If we had to summarize what the Valknut symbol The Valknut (pronounced val-knoot) is probably one of the most intriguing viking symbols the Vikings have left behind. It is also one of the most frequently represented symbols in our modern culture, when it comes to representing the ancient Viking culture. This norse symbol is also known by other names such as:
- Odin’s knot
- The heart of Vala
- The heart of Hrungnir
No matter what we call it, these viking symbols are always linked to Odin and the death of the brave warriors.
These intriguing viking symbols, Valknut, has been found engraved on many northern tombs and monuments. It is composed of 3 triangles, sometimes drawn in a single line (unicursal), other times in a Borromean style and nowadays derived in many other ways.
There is also an important element to consider regarding Valknut. This symbol, made up of three triangles, has nine points. The number 9 is a very important number in Viking culture, especially because it is associated with the nine worlds of northern mythology.
2.2 The meaning of the Viking symbol: Valknut
To understand the meaning of the symbol of the valknut, which can be translated as “knot of the killed warrior” (name composed of two words “Valr” which in Old Norse means “killed warrior” and “Knut” meaning “knot”) it is important to immerse yourself in the beliefs of the Vikings.
Above all, they believed that it was necessary to die gloriously in battle to have the right of access to Valhalla, otherwise they would live a dark existence after their death.
Valhalla to simply explain it, it’s as a northern version of paradise. The Valkyries (or Odin) would come to take the souls of the brave warriors who died in battle to lead them there.
On the spot, he would be entitled to experience epic battles in their immortal state during the day and to celebrate every night.
The particularity of the Valhalla is that the warriors who are there will have to come down to earth on the day of the Ragnarok or “twilight of the gods”.
(a Nordic symbol version of Revelation to explain it simply too) to fight with Odin and the other gods, the forces of evil (especially Loki and his children) and face the darkness.
Odin being the god of death and war, is particularly interested in these brave warriors who died in battle, in order to form his own army and prepare for the day of the Ragnarok. This is why these viking symbols of Valknut is very often linked to Odin.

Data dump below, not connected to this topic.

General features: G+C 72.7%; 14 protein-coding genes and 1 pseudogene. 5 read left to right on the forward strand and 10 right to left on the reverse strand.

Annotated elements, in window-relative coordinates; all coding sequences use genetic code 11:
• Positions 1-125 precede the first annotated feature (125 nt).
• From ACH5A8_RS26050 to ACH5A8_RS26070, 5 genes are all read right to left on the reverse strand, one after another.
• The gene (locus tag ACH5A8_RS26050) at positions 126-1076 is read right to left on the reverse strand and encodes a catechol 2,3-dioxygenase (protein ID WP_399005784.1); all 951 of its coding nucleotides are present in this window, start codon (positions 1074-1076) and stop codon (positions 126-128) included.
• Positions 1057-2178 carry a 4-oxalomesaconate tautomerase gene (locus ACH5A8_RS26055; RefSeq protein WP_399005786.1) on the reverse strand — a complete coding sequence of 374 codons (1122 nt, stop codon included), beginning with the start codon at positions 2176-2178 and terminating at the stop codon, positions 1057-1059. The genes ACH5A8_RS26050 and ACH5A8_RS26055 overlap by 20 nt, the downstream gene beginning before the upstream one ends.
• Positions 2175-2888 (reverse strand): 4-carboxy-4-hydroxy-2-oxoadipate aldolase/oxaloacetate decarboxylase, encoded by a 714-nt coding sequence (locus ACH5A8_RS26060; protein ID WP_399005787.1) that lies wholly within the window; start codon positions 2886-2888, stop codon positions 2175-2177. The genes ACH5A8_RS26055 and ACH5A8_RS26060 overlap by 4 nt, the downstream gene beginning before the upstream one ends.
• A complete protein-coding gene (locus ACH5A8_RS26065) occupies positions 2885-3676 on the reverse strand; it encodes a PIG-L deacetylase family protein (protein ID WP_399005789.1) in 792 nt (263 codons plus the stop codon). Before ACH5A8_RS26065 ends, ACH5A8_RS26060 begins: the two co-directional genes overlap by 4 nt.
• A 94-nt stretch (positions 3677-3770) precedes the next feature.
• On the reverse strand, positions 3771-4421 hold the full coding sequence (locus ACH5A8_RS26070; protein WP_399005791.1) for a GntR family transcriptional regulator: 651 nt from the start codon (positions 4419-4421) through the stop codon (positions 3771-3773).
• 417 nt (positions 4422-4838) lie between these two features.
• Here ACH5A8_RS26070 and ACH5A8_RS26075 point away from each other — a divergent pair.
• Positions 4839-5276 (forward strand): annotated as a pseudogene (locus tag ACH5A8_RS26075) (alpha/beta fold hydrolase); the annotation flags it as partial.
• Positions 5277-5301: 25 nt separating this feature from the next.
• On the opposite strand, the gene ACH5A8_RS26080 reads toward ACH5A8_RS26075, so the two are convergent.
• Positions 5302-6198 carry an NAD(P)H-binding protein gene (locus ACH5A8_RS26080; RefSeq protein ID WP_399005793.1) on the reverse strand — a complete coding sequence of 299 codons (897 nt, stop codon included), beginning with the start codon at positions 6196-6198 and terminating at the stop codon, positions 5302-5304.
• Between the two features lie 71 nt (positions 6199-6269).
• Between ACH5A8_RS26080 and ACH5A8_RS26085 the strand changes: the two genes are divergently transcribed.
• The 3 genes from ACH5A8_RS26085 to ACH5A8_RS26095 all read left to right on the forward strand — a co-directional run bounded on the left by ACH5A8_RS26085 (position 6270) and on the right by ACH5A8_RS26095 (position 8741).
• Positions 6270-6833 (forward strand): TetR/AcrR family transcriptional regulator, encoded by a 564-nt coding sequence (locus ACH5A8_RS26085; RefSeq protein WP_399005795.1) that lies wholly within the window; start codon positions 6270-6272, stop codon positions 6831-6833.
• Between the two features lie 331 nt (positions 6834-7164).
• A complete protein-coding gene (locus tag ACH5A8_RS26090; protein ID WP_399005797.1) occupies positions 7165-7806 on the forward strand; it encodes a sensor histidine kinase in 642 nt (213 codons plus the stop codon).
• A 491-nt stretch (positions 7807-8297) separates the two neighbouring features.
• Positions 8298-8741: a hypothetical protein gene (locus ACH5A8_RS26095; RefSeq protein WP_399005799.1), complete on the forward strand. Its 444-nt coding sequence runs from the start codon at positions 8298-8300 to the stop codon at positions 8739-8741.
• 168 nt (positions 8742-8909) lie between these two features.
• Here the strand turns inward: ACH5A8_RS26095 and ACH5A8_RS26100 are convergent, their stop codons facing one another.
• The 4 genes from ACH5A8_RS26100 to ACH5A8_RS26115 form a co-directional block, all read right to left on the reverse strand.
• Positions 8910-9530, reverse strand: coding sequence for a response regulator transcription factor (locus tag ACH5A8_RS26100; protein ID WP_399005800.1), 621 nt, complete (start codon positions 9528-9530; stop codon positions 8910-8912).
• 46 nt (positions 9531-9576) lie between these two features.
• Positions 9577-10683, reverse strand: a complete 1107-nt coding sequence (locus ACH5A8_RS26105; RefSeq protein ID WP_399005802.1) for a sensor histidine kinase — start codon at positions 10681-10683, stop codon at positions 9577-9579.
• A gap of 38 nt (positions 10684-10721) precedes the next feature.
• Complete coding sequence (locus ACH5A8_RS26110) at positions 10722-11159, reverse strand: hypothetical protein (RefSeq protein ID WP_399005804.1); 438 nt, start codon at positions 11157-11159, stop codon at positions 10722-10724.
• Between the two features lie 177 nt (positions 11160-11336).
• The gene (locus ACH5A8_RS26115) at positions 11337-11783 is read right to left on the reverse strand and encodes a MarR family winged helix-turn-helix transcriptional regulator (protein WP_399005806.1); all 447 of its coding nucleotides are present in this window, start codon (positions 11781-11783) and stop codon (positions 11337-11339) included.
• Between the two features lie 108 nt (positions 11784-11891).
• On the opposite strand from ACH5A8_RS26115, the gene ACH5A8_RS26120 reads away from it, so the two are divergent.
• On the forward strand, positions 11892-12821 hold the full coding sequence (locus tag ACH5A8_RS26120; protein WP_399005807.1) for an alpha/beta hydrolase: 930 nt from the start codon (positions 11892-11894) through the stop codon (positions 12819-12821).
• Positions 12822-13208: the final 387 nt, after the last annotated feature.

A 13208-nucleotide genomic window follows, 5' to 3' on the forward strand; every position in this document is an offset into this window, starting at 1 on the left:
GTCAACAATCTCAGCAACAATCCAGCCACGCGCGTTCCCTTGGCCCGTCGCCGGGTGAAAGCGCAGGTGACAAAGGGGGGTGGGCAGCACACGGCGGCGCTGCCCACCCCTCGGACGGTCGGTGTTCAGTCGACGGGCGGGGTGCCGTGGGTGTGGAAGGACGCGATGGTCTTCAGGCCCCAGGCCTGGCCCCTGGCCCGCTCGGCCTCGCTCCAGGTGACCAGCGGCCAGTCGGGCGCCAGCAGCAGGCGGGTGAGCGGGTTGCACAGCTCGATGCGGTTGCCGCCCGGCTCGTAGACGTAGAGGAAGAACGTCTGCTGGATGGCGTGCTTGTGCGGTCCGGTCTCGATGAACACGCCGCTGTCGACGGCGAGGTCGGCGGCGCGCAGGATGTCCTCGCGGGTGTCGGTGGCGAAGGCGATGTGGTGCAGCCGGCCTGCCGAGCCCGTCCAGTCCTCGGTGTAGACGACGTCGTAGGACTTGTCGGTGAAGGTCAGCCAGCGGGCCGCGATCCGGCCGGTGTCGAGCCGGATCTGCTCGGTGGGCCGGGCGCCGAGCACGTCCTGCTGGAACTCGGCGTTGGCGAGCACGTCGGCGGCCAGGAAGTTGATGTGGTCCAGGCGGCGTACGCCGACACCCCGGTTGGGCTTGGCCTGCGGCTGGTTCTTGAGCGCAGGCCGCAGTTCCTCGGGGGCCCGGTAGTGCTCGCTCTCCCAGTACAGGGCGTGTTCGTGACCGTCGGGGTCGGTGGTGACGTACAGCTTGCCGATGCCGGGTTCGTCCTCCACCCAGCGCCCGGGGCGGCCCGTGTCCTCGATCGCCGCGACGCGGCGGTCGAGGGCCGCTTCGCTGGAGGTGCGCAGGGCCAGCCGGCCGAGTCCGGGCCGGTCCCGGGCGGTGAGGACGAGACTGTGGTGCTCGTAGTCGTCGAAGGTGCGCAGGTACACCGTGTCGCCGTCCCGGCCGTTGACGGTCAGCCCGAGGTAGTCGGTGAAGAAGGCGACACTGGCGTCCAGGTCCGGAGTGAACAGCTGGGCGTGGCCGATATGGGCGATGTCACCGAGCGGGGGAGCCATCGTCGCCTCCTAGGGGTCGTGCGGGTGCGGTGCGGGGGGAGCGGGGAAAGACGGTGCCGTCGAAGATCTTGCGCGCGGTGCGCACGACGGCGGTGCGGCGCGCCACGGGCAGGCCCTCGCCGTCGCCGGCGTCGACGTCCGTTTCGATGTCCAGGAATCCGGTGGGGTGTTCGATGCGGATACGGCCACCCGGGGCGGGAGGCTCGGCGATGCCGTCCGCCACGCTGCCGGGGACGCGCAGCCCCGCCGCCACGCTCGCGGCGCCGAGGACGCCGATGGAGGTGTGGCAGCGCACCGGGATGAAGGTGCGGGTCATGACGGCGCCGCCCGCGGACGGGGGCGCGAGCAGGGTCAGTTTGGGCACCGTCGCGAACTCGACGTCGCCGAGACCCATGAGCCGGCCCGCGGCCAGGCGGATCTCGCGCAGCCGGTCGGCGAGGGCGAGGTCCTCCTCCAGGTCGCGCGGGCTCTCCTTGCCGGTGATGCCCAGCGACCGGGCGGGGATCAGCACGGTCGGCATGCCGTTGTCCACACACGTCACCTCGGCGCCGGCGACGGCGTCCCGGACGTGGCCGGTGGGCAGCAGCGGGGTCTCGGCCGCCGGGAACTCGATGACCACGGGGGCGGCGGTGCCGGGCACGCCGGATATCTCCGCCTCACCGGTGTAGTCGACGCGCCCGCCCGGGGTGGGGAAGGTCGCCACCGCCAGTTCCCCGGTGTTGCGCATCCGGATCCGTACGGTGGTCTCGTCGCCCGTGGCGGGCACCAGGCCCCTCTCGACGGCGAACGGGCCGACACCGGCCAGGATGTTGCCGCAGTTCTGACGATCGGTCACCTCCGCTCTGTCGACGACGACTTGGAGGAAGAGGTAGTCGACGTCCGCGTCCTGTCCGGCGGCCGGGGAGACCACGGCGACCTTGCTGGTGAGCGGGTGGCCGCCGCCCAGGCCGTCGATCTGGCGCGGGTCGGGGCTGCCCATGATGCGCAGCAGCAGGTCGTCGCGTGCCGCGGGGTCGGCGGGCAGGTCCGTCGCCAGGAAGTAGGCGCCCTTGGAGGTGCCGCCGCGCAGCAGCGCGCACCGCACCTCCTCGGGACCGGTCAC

2.3 Valknut: The symbol of Odin
There remains the question of the evidence that history has left of the meaning of these viking symbols, important enough to have been associated with the main god of northern mythology, Odin the Allfather.
Unfortunately, there are few or none…It is almost impossible to define the exact meaning of this symbol and its uses. No research has identified this and the period of time it was used.
Archaeologists and historians were then forced to interpret its use from the relics on which it appeared.
Let’s see these relics together:
- Stora Hammar or “the stone of Lärbro”
You can see this magnificent monolith on the island of Gotland in Sweden. On this relic of the Viking age, several scenes from Nordic mythology are engraved and coloured.
The second scene shows Odin descended to recover the warrior falling in battle. At least that is the interpretation that has been made of it, the spear and ravens leaving no doubt as to the identity of the central character.
Odin’s hands are in sign of blessing, lifting the warrior’s body from his grave to Valhalla and Valknut is represented in the sky.
- Tängelgarda stone
Here again you can find this stone on the island of Gotland. This engraving is particularly intriguing and interesting for several reasons:
The first is the way in which the Valknut are engraved, unlike the “Stora Hammar” which presents a Borromean style Valknut with three distinct triangles, these are in a unicursal form (the three triangles are formed in a single line).
Secondly, you will notice that two Valknut are represented between the horse’s legs but that the third space is strangely completed by a simple triangle…instead, a valknut is engraved on top of the horse.
Finally, the scene represents Odin in the form of a simple warrior on horseback equipped with a shield accompanied by a troop of warriors. Maybe he’s driving them to Valhalla?
- The Nene River Ring
It was this time in England, near Peterborough, that in 1855 a gold ring was discovered in a river; the Nene River. This ring is very special, it is composed of two discs placed opposite each other around the circle. On each side of the discs there are clusters of three granules.
This ring represents late Anglo-Saxon art and does not have the characteristics of a ring forged by the Vikings. The Vikings only very, very rarely used gold for their ornaments, they prefer silver.
From the end of the 8th century onwards, it is not uncommon to find the artistic influence of Scandinavian immigrants in the creation of rings, brooches and other jewelry from Great Britain. But then why did they choose to use the Valknut symbol for this ring?
The interpretation that is made is to make this ring a “protective amulet” against the evil eye in order to keep away evil spirits.
There are many other relics that refer to the Viking symbol of Valknut, sometimes of Swedish or Norwegian origin, and other times foreign to Viking origins.